Postmodernism: the Church Needs to Understand It

by Howard Glass

Most Christians have heard the term "Postmodernism" bandied about in recent years, both in society and in the church. Many don't fully grasp its meaning or consequences but have formed opinions both for and against it as if it was a cultural issue to take sides on. Perhaps it's time to be longer on understanding and shorter on action.

Postmodern thinking is not new, not like someone invented it. It is actually a reaction to the failings of modernist thinking, its predecessor. Modernism assumes that truth can be observed, experienced, and passed on. Tied to that is the modernist belief that mankind can better his condition through reason. 

In contrast, Postmodernism holds that persons' perspective on truth is shaped by the culture they have lived in. Therefore, it questions the existence of objective truth, seeing it as something created by people who have a particular agenda to advance. It is easy to see how this happened.

In recent history the institutions supporting the modern view have been deeply flawed. Government leaders lie, courts hand down dubious verdicts, clergy have been exposed as charlatans and predators, journalists fabricate documents in an effort to sway public perception, and so on.

The cultural battles, pro-life vs. pro-choice, straight vs. gay, traditional vs. progressive, etc., seem stalemated. We reasoned our way forward to find ourselves opposing other lines of reasoning, equally sound in the minds of those who hold them.

Even the idiom "seeing is believing," no longer has weight. As long ago as 1976, Francis Schaeffer, in his book How Should We Then Live, warned that on television, "The viewer does not see the event. He sees of the event."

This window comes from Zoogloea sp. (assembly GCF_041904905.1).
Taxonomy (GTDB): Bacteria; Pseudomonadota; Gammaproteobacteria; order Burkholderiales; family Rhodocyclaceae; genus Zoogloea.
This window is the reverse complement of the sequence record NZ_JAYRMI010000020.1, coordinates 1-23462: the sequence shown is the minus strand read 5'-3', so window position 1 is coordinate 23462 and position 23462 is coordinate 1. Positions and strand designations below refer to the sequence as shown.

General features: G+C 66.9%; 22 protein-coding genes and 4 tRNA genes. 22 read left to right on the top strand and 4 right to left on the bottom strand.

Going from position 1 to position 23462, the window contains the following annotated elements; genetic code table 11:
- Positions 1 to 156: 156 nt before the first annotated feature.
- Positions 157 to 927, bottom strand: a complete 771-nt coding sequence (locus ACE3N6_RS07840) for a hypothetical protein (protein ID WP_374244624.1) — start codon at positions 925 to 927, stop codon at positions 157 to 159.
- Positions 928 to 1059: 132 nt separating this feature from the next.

In response, Postmodernism holds that reason and science-both having gained some place in the Christian faith-have proven inadequate to advance social harmony or serve as a basis for religion.

The initial reaction from the body of Christ to Postmodernism was negative. The new ideal, "tolerance," asserts that no view or lifestyle is inferior. This view took a solid hit on September 11, 2001, when many realized that tolerance goes too far when it condones contempt for innocent life.

More recently some influential writers in the body of Christ are claiming that Postmodernism has helpful aspects. Those of us with confidence in the gospel need to understand Postmodernism, in order to follow Paul's example of being all things to all people so that some may be won to Christ (1 Cor. 9: 21-23). 

Our approach toward the lost may change with the times but the gospel never will. As Michael W. Smith puts it in his song: "Above all wisdom and all the ways of man, You were here before the world began." Amen!                  

Ironically, by lacking trust in objective proof, Postmodernism has opened wider the door to accepting personal testimony and mysticism. Such great Christian thinkers as Augustine, Anselm, Francis of Assisi, and more recently, Soren Kierkegaard and A. W. Tozer, sound more relevant than before. To a postmodernist, the Christian's personal relationship with God makes a stronger argument for truth than apologetics. Knowing this, Christians must be aware that their "walk" must mesh with their "talk," if they are to be effective evangelists.

If postmodernists put more emphasis on relationship, then Jesus' claim not to merely know the truth but to be the truth has a much better context. God came to us in flesh so we could relate to a Person, not just an idea.

The test of Postmodernism may well be how it handles the tough issues the world faces today. Regardless, Truth will never change and it is vital to remember that the Bible is the bedrock of truth. As such, it stands like a high tower above all the "isms." We should model Christ's character and take His command in Matthew 7:12 a step further and not only treat others the way we would be treated, but try to imagine ourselves in the other's shoes while we do it. In short, we must use love, perhaps the only tool the devil cannot use.

Whether or not this new philosophy has lasting value remains to be seen. If any aspects of it endure, they will become mainstream. Christ's return would gloriously render all man's wisdom into rubbish. It may be that Postmodernism will give us the muddiest philosophical waters yet seen by mankind. Or it may help people focus not on facts and historical evidence but on the person and power of He who will one day put all questions to rest.

Godspeed that day!

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